Are you getting enough sleep these days? Did you know that 30 per cent of people suffer from some form of sleep insomnia?

Moreover, we get 20 per cent less sleep than people who lived 100 years ago. And did you know that 90 per cent of people who suffer from depression also suffer from insomnia?

These are some shocking statistics and causing people anxiety, stress, and even obesity.

There are also huge costs associated with insomnia.


According to the US Surgeon General, insomnia costs the US Government more than $15 billion per year in health care costs alone.

Statistics also show that US industry loses about $150 billion each year because of sleep-deprived workers; this takes into account absenteeism and lost productivity. As you can see it's a big problem.

There are solutions out there for helping get to sleep, like limiting your caffeine intake, turning off your electronic devices earlier in the evening, and even medical interventions.

There is also another way to help get more sleep: Yoga.

Yoga is a great way to relax the body, slow down the mind, and decrease anxiety.

Researchers at Harvard Medical School investigated how a daily yoga practice might affect sleep for people with insomnia and found broad improvements to measurements of sleep quality and quantity.

After the eight-week study, researchers found improvement in all of these areas: sleep efficiency, total sleep time, total wake time, sleep onset latency (the amount of time it takes to fall asleep), and wake time after sleep onset.

So with this knowledge in hand, what can you do to help use yoga as a sleep aid? There are a lot of different answers to this question, you can start a yoga practice at a local studio, you could do yoga classes online from home, or you could start with a couple of these yoga poses, done before bedtime to help your mind and body relax.


This simple sequence listed below should take about 20 minutes with you doing each pose for four minutes. Some of them have two sides, so in that case do two minutes on each side. Knowing that, here is the sleep-friendly yoga sequence:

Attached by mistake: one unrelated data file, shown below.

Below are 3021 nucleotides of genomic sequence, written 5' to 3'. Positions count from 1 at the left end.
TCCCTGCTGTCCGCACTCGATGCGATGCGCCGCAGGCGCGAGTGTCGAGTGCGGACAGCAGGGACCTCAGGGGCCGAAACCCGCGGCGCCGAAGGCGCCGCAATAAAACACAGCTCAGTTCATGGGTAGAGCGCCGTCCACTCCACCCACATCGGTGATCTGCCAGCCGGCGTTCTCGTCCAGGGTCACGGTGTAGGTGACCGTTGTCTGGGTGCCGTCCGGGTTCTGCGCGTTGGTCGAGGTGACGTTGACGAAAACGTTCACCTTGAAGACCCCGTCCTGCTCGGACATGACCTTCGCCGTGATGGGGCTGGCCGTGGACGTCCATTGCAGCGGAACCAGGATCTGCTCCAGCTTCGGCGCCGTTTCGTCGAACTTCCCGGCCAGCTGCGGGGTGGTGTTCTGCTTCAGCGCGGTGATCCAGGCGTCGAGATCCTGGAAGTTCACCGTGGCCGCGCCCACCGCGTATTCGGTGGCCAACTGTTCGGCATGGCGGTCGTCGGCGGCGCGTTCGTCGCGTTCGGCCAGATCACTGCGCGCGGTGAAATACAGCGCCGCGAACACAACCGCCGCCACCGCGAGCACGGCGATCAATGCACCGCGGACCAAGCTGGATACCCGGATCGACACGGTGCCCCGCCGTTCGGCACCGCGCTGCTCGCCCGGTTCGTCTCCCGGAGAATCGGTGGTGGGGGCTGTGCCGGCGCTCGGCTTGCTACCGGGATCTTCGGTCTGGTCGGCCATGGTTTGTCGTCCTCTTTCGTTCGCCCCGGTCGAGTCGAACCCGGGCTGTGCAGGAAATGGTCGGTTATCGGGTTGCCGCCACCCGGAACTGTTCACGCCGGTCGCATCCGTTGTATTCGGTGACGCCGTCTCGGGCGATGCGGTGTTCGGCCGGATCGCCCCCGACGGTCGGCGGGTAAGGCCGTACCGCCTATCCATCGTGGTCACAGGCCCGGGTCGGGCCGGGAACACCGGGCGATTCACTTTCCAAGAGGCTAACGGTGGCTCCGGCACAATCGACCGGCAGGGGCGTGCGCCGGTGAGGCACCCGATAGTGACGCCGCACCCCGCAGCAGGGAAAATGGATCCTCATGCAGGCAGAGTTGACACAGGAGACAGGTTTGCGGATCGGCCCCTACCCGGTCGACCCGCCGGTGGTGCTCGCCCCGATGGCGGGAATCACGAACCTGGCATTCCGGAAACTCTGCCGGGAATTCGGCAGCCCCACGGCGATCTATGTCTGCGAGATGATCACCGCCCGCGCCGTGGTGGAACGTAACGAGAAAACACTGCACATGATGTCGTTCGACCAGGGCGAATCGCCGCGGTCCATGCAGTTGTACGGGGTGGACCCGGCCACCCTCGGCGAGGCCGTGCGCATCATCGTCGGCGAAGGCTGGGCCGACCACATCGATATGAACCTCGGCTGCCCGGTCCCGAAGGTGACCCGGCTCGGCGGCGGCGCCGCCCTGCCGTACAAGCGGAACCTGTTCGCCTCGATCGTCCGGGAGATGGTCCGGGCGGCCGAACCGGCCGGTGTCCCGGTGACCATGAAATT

The Balasana (Child's pose). Photo/Getty Images
The Balasana (Child's pose). Photo/Getty Images

1. Balasana (Child's pose)

Come into a kneeling position and put your knees comfortably apart. Reach your arms in out front of you and relax them on the floor. Use a blanket/towel to help make poses as comfortable as possible.

2. Paschimottanasana (Seated Forward Fold pose)
Find a seated position with your legs in front of you. Raise your arms above the head momentarily and then bring your arms down on either side of your legs, curl your chin to your chest, and breath slow, deep, breaths. You can sit on a blanket to make it more comfortable if required. Don't try to reach as far as you can forward, instead round the spine, and try to relax the body as much as you can while you are in the pose.

3. Viparita Karani (Feet up the Wall pose)
Move to a wall and put your back against the floor and feet into the air. Try to get as close to the wall as you can, comfortably, and then gently relax the body. You aren't looking for a major stretch here, more about cooling the body and allowing the inversion of the legs above the heart to calm the nervous system.

The Balasana (Child's pose). Photo/Getty Images
The Balasana (Child's pose). Photo/Getty Images

4. Supta kapotasana (Reclined Pigeon pose)

Move away from the wall, bend your left knee and gently place your right foot on your left thigh. There shouldn't be a large stretching feeling in the outer hip, we are trying to do less here. The goal is a gentle opening of the hip. After 2 minutes, switch sides and repeat.

Jathara Parivartanasana (Belly Turning pose). Photo/Getty Images
Jathara Parivartanasana (Belly Turning pose). Photo/Getty Images

5. Jathara Parivartanasana (Belly Turning pose)

Raise the feet in line with the knees and then gently move them to the left, allowing them to gently rest on the floor and slowly twist the spine. You are trying to do a gentle twist to release tension in the lower back and outer hips. After 2 minutes, switch sides and repeat.

Savasana (Corpse pose). Photo/Getty Images
Savasana (Corpse pose). Photo/Getty Images

6. Savasana (Corpse pose)

Lay on your back and feel the effects of the previous postures on the body; stay as long as you would like.

This simple sequence of yoga poses can be done every night before bed. If you want to do them for longer or shorter, you can change the duration as you see fit. Play some relaxing music and allow the yoga postures to calm you down and help prepare you for sleep.

With so much at stake, finding an effective treatment for insomnia for you is an important undertaking. Sometimes medical intervention can be an appropriate choice, but adding in lifestyle changes, Yoga, and other regular forms of exercise can help to form the basis of a long-term, sustainable lifestyle that helps you sleep more, and better.

■ Tim Seutter is a firefighter, yoga teacher and manager at The Loft Yoga and Pilates Studio, Whangārei.